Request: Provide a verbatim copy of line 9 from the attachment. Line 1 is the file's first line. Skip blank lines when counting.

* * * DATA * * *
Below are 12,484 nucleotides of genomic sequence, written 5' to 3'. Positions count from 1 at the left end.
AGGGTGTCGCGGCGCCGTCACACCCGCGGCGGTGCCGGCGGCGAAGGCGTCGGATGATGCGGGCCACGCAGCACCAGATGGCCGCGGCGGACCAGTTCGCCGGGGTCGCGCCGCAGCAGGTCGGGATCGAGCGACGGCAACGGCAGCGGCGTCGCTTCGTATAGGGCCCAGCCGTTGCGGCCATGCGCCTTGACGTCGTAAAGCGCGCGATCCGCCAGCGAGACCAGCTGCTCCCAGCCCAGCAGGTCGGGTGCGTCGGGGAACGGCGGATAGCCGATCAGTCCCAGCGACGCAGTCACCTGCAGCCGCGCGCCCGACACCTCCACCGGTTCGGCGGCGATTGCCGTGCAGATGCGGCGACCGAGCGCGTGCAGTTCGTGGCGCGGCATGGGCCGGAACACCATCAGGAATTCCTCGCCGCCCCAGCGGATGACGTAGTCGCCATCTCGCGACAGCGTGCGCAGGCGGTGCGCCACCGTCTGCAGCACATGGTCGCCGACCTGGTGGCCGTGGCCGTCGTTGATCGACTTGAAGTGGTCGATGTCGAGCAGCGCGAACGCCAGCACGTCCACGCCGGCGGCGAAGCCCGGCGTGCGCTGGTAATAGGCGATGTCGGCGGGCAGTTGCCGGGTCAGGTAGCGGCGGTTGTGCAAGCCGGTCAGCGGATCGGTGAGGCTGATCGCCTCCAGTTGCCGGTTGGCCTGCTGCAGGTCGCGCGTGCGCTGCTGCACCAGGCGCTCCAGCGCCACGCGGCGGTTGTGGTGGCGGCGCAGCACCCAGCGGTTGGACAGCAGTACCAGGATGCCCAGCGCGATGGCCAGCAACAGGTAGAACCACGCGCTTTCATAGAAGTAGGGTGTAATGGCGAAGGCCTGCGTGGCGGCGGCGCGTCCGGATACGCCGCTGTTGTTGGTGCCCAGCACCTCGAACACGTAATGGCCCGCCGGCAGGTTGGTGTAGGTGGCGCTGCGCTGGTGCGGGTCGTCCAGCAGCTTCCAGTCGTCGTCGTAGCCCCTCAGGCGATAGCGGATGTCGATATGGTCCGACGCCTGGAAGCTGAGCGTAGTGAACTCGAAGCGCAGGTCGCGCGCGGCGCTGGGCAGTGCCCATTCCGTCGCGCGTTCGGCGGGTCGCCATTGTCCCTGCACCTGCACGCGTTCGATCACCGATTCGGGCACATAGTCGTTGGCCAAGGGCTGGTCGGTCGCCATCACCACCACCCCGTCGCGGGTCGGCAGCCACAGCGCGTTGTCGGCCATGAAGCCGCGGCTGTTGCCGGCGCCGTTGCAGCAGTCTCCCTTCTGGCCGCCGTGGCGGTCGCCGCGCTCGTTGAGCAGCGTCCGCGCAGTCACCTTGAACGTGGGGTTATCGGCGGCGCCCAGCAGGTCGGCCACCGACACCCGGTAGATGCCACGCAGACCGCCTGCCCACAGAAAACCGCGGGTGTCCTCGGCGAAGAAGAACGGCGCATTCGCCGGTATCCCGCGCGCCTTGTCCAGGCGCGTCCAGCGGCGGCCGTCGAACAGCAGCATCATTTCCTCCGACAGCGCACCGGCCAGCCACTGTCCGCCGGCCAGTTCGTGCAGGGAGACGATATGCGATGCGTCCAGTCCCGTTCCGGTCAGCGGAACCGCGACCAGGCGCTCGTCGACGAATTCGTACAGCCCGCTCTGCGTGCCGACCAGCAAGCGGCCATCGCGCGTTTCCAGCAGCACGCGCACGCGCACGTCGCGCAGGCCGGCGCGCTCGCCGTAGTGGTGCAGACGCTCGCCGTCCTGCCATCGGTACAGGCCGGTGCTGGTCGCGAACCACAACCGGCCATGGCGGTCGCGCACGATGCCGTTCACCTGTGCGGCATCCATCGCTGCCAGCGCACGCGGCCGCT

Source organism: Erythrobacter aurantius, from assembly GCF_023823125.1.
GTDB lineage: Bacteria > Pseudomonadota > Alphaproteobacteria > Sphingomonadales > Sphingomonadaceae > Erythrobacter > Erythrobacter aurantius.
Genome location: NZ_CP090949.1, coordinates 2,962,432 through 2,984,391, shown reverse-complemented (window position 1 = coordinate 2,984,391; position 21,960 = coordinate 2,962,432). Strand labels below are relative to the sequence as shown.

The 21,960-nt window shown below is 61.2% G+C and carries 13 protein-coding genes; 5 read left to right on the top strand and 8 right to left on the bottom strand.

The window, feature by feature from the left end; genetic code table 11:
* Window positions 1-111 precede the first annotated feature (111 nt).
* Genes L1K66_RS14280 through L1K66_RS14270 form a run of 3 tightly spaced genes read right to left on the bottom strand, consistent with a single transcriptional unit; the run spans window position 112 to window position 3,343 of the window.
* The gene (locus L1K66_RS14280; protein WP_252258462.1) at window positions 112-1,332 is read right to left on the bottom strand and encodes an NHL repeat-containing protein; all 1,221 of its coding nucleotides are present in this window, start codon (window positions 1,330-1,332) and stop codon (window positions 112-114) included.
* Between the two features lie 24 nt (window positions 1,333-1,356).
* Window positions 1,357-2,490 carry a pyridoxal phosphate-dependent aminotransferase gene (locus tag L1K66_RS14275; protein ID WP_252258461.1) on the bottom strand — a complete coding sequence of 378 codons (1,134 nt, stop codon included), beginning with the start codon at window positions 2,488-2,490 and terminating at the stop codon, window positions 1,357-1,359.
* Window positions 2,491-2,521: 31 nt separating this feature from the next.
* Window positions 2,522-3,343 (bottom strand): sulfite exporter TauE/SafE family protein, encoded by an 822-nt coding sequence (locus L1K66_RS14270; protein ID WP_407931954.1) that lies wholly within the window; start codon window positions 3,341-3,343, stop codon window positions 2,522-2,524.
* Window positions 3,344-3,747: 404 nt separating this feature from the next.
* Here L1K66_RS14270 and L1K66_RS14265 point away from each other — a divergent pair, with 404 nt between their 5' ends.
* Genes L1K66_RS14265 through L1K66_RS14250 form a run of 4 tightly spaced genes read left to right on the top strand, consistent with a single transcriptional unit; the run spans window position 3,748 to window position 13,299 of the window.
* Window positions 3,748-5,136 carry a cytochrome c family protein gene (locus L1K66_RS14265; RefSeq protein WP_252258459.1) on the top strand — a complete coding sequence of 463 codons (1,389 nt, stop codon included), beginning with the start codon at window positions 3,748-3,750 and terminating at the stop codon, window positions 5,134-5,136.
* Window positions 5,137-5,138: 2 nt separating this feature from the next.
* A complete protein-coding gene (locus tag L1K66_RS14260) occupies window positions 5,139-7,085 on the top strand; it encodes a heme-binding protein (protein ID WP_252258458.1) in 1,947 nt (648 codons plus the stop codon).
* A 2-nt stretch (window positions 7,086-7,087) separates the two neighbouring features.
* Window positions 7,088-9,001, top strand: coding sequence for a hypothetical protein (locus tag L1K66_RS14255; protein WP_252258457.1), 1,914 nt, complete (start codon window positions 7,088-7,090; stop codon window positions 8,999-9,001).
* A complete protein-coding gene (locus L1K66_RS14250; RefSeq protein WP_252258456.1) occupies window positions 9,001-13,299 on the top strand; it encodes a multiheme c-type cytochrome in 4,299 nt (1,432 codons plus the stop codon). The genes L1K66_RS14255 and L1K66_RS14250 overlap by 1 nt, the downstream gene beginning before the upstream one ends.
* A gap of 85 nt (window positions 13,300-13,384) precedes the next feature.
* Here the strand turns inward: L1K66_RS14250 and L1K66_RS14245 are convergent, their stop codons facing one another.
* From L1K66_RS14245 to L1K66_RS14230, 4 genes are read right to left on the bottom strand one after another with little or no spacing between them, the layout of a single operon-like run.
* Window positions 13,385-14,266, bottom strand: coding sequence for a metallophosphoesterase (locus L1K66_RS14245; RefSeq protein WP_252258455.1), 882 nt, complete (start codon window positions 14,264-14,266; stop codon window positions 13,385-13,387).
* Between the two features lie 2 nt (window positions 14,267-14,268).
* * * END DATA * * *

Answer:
* Genes L1K66_RS14280 through L1K66_RS14270 form a run of 3 tightly spaced genes read right to left on the bottom strand, consistent with a single transcriptional unit; the run spans window position 112 to window position 3,343 of the window.